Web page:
"Too unremarkable and forgettable on the whole, as a feature that barely survives the journey home..."

 As Ben Affleck continues to thrive and develop as a presence behind the camera within Hollywood – his former writing partner Matt Damon, whom he worked with on Good Will Hunting, is yet to have quite the same impact behind the scenes since their collaboration, and having co-written the screenplay for his latest feature Promised Land – alongside John Krasinski – it seems that Damon may have been better off calling upon his old partner for help, as Promised Land is a somewhat tedious and underwhelming feature film.

Directed by Gus Van Sant, Promised Land focuses on Steve Butler (Damon), a successful corporate salesman for the natural gas company Global, working away from home with his colleague Sue (Frances McDormand) to sell their product to a rural farming town in Pennsylvania. Despite the promise of large amounts of money for the drilling rights to their properties, the townspeople aren't so sure about the idea, and when environmental activist Dustin Noble (Krasinski) turns up to campaign against the big corporation, it appears that Steve and Sue may have to prolong their trip, although when Steve meets Alice (Rosemarie DeWitt), perhaps that isn't the worst idea after all.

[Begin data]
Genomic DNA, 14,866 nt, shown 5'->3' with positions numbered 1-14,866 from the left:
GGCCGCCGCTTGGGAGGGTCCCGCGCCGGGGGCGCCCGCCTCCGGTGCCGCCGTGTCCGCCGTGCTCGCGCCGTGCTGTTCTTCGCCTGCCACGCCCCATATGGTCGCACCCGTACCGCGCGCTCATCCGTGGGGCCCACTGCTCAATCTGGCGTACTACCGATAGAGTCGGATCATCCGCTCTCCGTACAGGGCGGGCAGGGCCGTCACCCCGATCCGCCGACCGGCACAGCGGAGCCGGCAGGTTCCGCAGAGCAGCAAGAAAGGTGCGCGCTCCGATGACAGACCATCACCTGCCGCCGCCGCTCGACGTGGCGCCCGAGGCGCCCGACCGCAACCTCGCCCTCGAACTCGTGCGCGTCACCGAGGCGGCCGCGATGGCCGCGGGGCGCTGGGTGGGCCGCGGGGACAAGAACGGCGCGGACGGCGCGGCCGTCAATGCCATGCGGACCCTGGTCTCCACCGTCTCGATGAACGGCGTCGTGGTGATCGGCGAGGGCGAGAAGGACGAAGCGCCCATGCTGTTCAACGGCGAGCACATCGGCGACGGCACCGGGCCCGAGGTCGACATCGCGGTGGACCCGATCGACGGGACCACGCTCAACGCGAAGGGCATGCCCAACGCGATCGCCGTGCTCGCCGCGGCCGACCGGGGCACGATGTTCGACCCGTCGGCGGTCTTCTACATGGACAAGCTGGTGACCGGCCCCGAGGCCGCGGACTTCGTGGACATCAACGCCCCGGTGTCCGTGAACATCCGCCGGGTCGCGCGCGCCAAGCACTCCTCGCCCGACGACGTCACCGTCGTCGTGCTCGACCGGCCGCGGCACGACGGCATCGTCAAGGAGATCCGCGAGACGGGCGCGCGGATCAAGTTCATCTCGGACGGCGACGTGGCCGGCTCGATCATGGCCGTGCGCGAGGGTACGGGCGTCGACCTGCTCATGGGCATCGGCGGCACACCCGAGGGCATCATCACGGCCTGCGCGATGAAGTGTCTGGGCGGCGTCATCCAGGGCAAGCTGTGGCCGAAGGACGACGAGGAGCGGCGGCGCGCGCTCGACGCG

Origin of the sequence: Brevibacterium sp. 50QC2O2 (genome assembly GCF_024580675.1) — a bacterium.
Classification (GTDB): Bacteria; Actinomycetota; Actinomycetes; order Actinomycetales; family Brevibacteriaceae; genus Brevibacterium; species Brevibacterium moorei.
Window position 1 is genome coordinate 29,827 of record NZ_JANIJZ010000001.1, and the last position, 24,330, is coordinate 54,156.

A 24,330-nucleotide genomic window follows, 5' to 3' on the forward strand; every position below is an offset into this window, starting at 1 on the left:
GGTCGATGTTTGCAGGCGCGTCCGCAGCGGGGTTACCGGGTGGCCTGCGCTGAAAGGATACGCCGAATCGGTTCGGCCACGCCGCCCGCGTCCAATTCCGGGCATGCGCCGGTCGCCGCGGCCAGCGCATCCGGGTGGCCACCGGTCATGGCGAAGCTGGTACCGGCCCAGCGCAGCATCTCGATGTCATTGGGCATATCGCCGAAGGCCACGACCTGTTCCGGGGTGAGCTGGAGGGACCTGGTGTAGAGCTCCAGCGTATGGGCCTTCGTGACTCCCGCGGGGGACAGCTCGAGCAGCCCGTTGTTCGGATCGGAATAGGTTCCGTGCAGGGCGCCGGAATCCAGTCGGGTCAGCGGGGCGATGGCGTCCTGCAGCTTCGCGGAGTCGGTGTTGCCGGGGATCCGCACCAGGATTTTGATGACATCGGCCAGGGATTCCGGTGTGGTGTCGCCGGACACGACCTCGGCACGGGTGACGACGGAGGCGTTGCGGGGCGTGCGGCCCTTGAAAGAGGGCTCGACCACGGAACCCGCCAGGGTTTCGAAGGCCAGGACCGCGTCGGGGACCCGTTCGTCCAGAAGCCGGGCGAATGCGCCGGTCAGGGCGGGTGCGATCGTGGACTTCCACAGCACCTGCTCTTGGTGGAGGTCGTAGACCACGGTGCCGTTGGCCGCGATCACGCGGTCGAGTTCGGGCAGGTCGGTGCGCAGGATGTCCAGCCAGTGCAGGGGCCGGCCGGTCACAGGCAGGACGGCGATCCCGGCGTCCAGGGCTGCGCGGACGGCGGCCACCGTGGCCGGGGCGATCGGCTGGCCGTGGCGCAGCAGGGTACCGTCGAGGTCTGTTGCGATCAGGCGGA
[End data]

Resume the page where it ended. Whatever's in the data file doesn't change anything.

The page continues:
There is an important overriding environmental message to Promised Land, and the themes are dealt with delicately, as the filmmakers ensure that their opinions are not forced on to us, with the message remaining sweet and subtle – even if the romantic sub-plot does undermine the message somewhat, but this is a film after all and a customary romance is inevitable. There isn't a definitive right or wrong in this instance, as the viewer is put right into the middle of a conflict where you struggle to take a side in particular. The reason this is the case is because effectively we view this ordeal through the eyes of the villain, and both Damon and McDormand turn in terrific performances to ensure that we find the humanistic traits in them both, and appreciate that they're simply doing a job. To enhance this sentiment, Dustin Noble is smug and annoying, and we can't help but hope that he fails in his campaign. It's an interesting conflict of emotions, as although we know the natural gas proposition is an unethical one, initially we root for it nonetheless as we want our protagonists to come out on top.

There are few actors as adept at playing the every man role so well as Damon manages, as he ensures the viewer sympathises and identifies with the part. Where he differs to George Clooney in Up in the Air, for example (another character in a somewhat undesirable job), is that we forget it's Damon. We see him solely at Steve Butler, as opposed to Clooney, where you spend the vast majority of the film thinking, “That's George Clooney”.

Despite the positives – that of a host of strong performances, and a touching narrative of one town uniting together to take on the form of the underdog and battle against such a big money making corporation, regrettably Promised Land is just too unremarkable and forgettable on the whole, as a feature that barely survives the journey home. A real shame given the credentials of the man in the director's chair. Perhaps they should have given that role to Affleck too.